It all started in 1967, with six Vietnam veterans marching together in a peace demonstration. Now, fifty years later, VVAW is still going strong-- continuing its fight for peace, justice, and the rights of all veterans.
Explore these pages; see what we've done, what we do, and why we do it. The struggle continues, perhaps these days more than ever. VVAW has never stopped working to protect the welfare of those who served their country.
Will you join us?
Latest Commentary: Taken from "For Peace, Justice, and Veterans Rights" by Bill Branson:|
From the National Office
Eisenhower. Kennedy. Johnson. Nixon. Ford. GHW Bush. Clinton. GW Bush. Obama... Read More
Excerpt From THE VETERAN: Now Online
Taken from VVAW Member Ages Well by Joe Miller:
On November 28th, we mark the 100th birthday of one of VVAW's oldest members and supporters. Eleanor M. Wayman was born in Chicago in 1916, one of four siblings (an older brother and sister and a younger sister). Her father served in the Chicago Police force for some time. Her mother died at the age of forty. Of the four siblings, Eleanor and her older brother James served in the military during World War II.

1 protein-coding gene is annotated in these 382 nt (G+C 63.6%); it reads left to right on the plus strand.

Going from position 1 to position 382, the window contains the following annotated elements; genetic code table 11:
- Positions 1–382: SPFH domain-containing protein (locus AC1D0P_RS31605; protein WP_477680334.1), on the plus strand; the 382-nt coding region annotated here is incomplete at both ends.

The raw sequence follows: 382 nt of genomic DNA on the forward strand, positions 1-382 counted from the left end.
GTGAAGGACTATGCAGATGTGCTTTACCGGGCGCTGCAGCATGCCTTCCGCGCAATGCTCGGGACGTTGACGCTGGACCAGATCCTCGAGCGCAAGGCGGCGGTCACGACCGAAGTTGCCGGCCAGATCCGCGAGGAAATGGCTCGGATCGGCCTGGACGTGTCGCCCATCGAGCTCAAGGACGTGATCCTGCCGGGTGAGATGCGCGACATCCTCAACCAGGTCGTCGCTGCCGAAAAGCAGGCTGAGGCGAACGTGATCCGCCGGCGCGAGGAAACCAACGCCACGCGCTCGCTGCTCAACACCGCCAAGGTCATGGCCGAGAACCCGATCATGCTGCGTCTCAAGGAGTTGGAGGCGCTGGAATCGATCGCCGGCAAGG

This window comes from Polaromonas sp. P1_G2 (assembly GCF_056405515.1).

As she tells it, Eleanor just decided to get away from home and away from an uninteresting job, joining the Women's Army Auxiliary Corps (WAAC) in March of 1943 at the age of twenty-six. Within that year, the Army had decided to disband the WAAC and replace it with the Women's Army Corps (WAC). So, Eleanor and others in the defunct WAAC were honorably discharged "For the convenience of the Government" after serving only four months and twenty days. They had the option of joining the WAC, but Eleanor decided to wait on this... Read More
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